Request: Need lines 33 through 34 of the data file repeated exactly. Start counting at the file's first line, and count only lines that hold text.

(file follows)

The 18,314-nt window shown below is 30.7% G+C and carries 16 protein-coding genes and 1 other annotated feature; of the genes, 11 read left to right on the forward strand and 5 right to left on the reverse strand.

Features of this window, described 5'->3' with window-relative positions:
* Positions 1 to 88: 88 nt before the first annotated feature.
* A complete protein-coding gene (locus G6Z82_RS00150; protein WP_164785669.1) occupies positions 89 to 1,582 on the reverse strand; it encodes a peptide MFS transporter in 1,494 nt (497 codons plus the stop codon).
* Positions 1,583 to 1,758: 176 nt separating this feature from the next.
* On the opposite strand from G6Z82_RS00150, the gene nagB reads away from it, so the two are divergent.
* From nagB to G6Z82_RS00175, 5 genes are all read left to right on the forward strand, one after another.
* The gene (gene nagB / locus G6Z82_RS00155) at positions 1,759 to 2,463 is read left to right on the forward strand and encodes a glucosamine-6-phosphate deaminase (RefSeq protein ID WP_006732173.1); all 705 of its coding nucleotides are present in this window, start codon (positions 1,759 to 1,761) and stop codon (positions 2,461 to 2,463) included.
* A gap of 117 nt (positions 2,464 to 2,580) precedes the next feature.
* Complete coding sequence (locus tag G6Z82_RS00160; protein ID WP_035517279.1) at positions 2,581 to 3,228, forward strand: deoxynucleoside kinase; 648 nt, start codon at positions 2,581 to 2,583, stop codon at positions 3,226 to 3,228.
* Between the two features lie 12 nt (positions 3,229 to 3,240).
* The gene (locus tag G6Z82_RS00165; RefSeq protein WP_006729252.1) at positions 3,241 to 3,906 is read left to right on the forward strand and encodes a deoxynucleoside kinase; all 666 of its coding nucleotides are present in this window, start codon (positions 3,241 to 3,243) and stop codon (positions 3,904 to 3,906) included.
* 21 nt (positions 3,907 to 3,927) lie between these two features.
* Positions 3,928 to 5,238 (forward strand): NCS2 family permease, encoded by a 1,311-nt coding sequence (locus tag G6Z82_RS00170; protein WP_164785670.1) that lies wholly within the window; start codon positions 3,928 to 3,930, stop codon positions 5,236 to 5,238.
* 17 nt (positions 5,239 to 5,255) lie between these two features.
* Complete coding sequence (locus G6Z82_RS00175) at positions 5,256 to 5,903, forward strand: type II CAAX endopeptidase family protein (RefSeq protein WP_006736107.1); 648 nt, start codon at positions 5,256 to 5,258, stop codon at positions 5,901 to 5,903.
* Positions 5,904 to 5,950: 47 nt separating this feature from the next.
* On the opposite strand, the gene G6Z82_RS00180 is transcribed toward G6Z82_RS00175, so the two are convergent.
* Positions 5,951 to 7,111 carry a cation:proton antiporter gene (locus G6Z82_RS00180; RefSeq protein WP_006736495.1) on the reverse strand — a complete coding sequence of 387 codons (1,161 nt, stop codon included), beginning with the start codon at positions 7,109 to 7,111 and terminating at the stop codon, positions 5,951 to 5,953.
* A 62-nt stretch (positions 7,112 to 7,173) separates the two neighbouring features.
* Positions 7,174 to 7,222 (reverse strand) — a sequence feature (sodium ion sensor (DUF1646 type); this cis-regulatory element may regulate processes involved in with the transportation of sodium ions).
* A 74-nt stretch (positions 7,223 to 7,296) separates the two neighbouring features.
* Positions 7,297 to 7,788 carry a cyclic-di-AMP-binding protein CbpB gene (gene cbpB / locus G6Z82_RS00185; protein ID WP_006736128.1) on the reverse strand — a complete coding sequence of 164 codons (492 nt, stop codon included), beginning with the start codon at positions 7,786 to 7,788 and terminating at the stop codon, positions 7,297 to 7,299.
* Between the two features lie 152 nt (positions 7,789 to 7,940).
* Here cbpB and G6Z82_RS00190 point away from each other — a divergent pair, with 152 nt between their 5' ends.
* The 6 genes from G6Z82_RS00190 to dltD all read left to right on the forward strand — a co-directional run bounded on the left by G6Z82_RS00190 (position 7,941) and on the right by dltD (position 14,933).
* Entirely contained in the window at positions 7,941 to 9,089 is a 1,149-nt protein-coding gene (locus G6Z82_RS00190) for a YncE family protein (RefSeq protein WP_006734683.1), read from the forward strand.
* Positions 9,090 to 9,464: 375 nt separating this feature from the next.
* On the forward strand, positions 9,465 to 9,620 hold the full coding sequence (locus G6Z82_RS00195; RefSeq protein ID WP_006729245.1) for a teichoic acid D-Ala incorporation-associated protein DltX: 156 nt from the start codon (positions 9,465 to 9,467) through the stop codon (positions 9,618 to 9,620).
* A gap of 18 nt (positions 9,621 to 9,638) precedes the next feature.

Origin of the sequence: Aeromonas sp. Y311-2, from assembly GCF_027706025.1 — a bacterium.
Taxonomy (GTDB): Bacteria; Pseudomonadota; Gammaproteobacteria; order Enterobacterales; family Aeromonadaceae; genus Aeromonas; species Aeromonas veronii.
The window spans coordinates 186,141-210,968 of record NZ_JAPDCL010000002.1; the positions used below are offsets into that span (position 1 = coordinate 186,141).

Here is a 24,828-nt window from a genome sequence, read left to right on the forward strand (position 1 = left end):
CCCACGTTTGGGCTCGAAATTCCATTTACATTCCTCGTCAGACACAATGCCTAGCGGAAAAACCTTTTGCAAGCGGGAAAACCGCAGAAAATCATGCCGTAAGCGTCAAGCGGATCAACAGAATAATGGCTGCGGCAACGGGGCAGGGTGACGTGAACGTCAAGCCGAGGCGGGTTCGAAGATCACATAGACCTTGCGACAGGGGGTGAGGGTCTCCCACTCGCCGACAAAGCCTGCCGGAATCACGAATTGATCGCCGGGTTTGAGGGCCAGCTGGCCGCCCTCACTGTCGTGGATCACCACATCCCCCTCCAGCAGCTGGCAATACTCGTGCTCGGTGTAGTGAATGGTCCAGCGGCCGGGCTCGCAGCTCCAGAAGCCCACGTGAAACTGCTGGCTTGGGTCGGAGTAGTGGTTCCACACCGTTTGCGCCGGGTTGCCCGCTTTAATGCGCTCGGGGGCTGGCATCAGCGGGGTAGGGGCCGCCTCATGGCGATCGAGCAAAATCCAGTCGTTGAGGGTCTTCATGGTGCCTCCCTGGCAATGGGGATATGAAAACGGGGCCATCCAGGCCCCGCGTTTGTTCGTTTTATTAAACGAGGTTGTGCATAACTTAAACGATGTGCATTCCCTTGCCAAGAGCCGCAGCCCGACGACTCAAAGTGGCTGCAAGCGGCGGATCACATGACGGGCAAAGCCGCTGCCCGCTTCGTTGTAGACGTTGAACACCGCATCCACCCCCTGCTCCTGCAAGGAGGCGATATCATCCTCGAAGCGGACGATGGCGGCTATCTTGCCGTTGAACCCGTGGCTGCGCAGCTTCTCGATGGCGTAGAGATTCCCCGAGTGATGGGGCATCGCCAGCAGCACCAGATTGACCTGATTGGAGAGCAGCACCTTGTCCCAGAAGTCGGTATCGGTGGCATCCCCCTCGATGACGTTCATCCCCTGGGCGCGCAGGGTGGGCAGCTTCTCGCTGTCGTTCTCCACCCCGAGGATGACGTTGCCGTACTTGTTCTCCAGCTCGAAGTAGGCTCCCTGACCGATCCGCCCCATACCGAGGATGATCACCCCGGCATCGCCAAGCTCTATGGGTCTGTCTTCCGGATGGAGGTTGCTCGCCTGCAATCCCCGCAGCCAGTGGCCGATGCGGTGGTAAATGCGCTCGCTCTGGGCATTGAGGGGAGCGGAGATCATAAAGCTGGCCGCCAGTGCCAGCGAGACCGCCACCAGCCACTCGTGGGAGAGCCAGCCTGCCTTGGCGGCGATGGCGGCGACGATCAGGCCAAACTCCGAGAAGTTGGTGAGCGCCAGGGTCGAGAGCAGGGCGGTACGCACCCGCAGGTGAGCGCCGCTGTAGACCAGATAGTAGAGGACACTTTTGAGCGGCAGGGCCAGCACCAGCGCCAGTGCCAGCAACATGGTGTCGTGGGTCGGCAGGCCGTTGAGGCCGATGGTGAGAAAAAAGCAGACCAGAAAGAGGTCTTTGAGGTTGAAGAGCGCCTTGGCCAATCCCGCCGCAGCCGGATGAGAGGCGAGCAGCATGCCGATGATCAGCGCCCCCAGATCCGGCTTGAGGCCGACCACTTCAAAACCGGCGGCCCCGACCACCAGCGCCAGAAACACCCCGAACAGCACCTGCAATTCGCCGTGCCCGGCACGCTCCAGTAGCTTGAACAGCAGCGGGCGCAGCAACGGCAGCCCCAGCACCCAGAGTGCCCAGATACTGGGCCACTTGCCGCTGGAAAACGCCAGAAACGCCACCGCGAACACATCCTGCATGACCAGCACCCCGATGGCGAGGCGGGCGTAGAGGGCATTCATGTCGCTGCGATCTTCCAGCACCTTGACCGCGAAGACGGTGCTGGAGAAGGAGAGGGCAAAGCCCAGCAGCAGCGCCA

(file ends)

The window spans coordinates 186,141-210,968 of record NZ_JAPDCL010000002.1; the positions used below are offsets into that span (position 1 = coordinate 186,141).

Here is a 24,828-nt window from a genome sequence, read left to right on the forward strand (position 1 = left end):